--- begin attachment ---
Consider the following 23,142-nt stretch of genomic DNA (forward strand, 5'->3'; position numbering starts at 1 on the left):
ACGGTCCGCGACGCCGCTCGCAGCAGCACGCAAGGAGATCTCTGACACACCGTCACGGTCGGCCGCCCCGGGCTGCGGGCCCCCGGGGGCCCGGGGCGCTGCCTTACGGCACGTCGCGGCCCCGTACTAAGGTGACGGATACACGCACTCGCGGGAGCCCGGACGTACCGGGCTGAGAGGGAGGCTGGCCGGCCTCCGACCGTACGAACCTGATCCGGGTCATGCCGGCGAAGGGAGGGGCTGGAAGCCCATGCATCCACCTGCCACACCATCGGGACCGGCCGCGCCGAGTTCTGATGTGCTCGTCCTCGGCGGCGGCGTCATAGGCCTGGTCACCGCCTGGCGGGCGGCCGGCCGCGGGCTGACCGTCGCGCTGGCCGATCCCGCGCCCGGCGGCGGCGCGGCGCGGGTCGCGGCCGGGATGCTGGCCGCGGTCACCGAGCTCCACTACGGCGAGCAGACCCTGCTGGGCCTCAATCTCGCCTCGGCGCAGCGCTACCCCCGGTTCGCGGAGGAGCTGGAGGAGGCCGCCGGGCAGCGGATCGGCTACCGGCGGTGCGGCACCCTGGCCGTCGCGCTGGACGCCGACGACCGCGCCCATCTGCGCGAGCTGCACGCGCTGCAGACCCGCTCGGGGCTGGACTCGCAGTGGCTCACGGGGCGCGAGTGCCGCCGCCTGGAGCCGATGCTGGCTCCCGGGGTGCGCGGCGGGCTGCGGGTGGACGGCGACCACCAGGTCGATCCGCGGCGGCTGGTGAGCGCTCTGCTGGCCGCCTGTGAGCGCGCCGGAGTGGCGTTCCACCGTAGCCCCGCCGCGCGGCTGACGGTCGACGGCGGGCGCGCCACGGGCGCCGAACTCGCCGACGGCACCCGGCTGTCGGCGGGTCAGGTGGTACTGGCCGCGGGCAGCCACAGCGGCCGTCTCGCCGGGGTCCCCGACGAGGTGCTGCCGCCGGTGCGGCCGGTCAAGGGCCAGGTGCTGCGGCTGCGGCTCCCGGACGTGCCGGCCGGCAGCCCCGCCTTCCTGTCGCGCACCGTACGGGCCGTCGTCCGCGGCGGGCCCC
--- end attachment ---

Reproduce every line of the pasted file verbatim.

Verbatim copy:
Consider the following 23,142-nt stretch of genomic DNA (forward strand, 5'->3'; position numbering starts at 1 on the left):
ACGGTCCGCGACGCCGCTCGCAGCAGCACGCAAGGAGATCTCTGACACACCGTCACGGTCGGCCGCCCCGGGCTGCGGGCCCCCGGGGGCCCGGGGCGCTGCCTTACGGCACGTCGCGGCCCCGTACTAAGGTGACGGATACACGCACTCGCGGGAGCCCGGACGTACCGGGCTGAGAGGGAGGCTGGCCGGCCTCCGACCGTACGAACCTGATCCGGGTCATGCCGGCGAAGGGAGGGGCTGGAAGCCCATGCATCCACCTGCCACACCATCGGGACCGGCCGCGCCGAGTTCTGATGTGCTCGTCCTCGGCGGCGGCGTCATAGGCCTGGTCACCGCCTGGCGGGCGGCCGGCCGCGGGCTGACCGTCGCGCTGGCCGATCCCGCGCCCGGCGGCGGCGCGGCGCGGGTCGCGGCCGGGATGCTGGCCGCGGTCACCGAGCTCCACTACGGCGAGCAGACCCTGCTGGGCCTCAATCTCGCCTCGGCGCAGCGCTACCCCCGGTTCGCGGAGGAGCTGGAGGAGGCCGCCGGGCAGCGGATCGGCTACCGGCGGTGCGGCACCCTGGCCGTCGCGCTGGACGCCGACGACCGCGCCCATCTGCGCGAGCTGCACGCGCTGCAGACCCGCTCGGGGCTGGACTCGCAGTGGCTCACGGGGCGCGAGTGCCGCCGCCTGGAGCCGATGCTGGCTCCCGGGGTGCGCGGCGGGCTGCGGGTGGACGGCGACCACCAGGTCGATCCGCGGCGGCTGGTGAGCGCTCTGCTGGCCGCCTGTGAGCGCGCCGGAGTGGCGTTCCACCGTAGCCCCGCCGCGCGGCTGACGGTCGACGGCGGGCGCGCCACGGGCGCCGAACTCGCCGACGGCACCCGGCTGTCGGCGGGTCAGGTGGTACTGGCCGCGGGCAGCCACAGCGGCCGTCTCGCCGGGGTCCCCGACGAGGTGCTGCCGCCGGTGCGGCCGGTCAAGGGCCAGGTGCTGCGGCTGCGGCTCCCGGACGTGCCGGCCGGCAGCCCCGCCTTCCTGTCGCGCACCGTACGGGCCGTCGTCCGCGGCGGGCCCC